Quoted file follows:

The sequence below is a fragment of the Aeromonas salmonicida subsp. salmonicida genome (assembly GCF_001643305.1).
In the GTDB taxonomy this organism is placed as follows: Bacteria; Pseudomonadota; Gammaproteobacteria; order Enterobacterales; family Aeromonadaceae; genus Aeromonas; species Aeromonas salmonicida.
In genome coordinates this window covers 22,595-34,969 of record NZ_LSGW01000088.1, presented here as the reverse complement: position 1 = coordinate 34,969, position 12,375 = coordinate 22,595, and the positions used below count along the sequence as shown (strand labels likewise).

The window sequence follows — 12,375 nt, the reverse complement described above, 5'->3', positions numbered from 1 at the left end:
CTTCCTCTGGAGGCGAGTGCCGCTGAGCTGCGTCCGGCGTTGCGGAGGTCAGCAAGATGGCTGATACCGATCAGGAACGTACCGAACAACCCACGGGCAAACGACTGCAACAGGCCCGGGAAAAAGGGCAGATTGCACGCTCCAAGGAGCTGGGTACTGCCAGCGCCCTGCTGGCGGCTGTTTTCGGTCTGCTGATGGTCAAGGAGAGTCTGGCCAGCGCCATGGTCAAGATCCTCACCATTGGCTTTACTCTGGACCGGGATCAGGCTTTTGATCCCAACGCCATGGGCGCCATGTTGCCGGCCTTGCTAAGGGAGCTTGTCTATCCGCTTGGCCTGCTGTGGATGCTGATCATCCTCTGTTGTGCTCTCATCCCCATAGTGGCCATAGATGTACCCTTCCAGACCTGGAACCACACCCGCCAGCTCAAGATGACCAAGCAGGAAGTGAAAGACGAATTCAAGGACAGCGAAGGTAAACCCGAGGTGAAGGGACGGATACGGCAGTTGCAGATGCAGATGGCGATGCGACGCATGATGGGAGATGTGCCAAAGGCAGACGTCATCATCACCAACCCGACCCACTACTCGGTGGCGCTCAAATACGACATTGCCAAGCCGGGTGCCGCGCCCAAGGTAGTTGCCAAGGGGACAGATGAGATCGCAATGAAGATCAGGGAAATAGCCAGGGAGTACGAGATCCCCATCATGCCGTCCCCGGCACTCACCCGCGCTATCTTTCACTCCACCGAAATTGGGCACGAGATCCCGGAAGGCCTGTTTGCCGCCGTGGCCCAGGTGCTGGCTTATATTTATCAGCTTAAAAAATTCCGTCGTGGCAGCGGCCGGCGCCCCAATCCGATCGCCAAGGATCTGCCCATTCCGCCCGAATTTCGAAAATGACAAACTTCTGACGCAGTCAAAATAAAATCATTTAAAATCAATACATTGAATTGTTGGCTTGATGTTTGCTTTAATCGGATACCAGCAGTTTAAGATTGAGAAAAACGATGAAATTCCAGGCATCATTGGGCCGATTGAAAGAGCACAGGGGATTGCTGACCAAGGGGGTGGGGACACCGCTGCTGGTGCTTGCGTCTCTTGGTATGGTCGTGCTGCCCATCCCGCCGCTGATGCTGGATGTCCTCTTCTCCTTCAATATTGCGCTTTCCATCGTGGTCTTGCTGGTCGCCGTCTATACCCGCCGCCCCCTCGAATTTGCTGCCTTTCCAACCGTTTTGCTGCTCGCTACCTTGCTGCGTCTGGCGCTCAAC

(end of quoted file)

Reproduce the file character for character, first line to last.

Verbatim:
The sequence below is a fragment of the Aeromonas salmonicida subsp. salmonicida genome (assembly GCF_001643305.1).
In the GTDB taxonomy this organism is placed as follows: Bacteria; Pseudomonadota; Gammaproteobacteria; order Enterobacterales; family Aeromonadaceae; genus Aeromonas; species Aeromonas salmonicida.
In genome coordinates this window covers 22,595-34,969 of record NZ_LSGW01000088.1, presented here as the reverse complement: position 1 = coordinate 34,969, position 12,375 = coordinate 22,595, and the positions used below count along the sequence as shown (strand labels likewise).

The window sequence follows — 12,375 nt, the reverse complement described above, 5'->3', positions numbered from 1 at the left end:
CTTCCTCTGGAGGCGAGTGCCGCTGAGCTGCGTCCGGCGTTGCGGAGGTCAGCAAGATGGCTGATACCGATCAGGAACGTACCGAACAACCCACGGGCAAACGACTGCAACAGGCCCGGGAAAAAGGGCAGATTGCACGCTCCAAGGAGCTGGGTACTGCCAGCGCCCTGCTGGCGGCTGTTTTCGGTCTGCTGATGGTCAAGGAGAGTCTGGCCAGCGCCATGGTCAAGATCCTCACCATTGGCTTTACTCTGGACCGGGATCAGGCTTTTGATCCCAACGCCATGGGCGCCATGTTGCCGGCCTTGCTAAGGGAGCTTGTCTATCCGCTTGGCCTGCTGTGGATGCTGATCATCCTCTGTTGTGCTCTCATCCCCATAGTGGCCATAGATGTACCCTTCCAGACCTGGAACCACACCCGCCAGCTCAAGATGACCAAGCAGGAAGTGAAAGACGAATTCAAGGACAGCGAAGGTAAACCCGAGGTGAAGGGACGGATACGGCAGTTGCAGATGCAGATGGCGATGCGACGCATGATGGGAGATGTGCCAAAGGCAGACGTCATCATCACCAACCCGACCCACTACTCGGTGGCGCTCAAATACGACATTGCCAAGCCGGGTGCCGCGCCCAAGGTAGTTGCCAAGGGGACAGATGAGATCGCAATGAAGATCAGGGAAATAGCCAGGGAGTACGAGATCCCCATCATGCCGTCCCCGGCACTCACCCGCGCTATCTTTCACTCCACCGAAATTGGGCACGAGATCCCGGAAGGCCTGTTTGCCGCCGTGGCCCAGGTGCTGGCTTATATTTATCAGCTTAAAAAATTCCGTCGTGGCAGCGGCCGGCGCCCCAATCCGATCGCCAAGGATCTGCCCATTCCGCCCGAATTTCGAAAATGACAAACTTCTGACGCAGTCAAAATAAAATCATTTAAAATCAATACATTGAATTGTTGGCTTGATGTTTGCTTTAATCGGATACCAGCAGTTTAAGATTGAGAAAAACGATGAAATTCCAGGCATCATTGGGCCGATTGAAAGAGCACAGGGGATTGCTGACCAAGGGGGTGGGGACACCGCTGCTGGTGCTTGCGTCTCTTGGTATGGTCGTGCTGCCCATCCCGCCGCTGATGCTGGATGTCCTCTTCTCCTTCAATATTGCGCTTTCCATCGTGGTCTTGCTGGTCGCCGTCTATACCCGCCGCCCCCTCGAATTTGCTGCCTTTCCAACCGTTTTGCTGCTCGCTACCTTGCTGCGTCTGGCGCTCAAC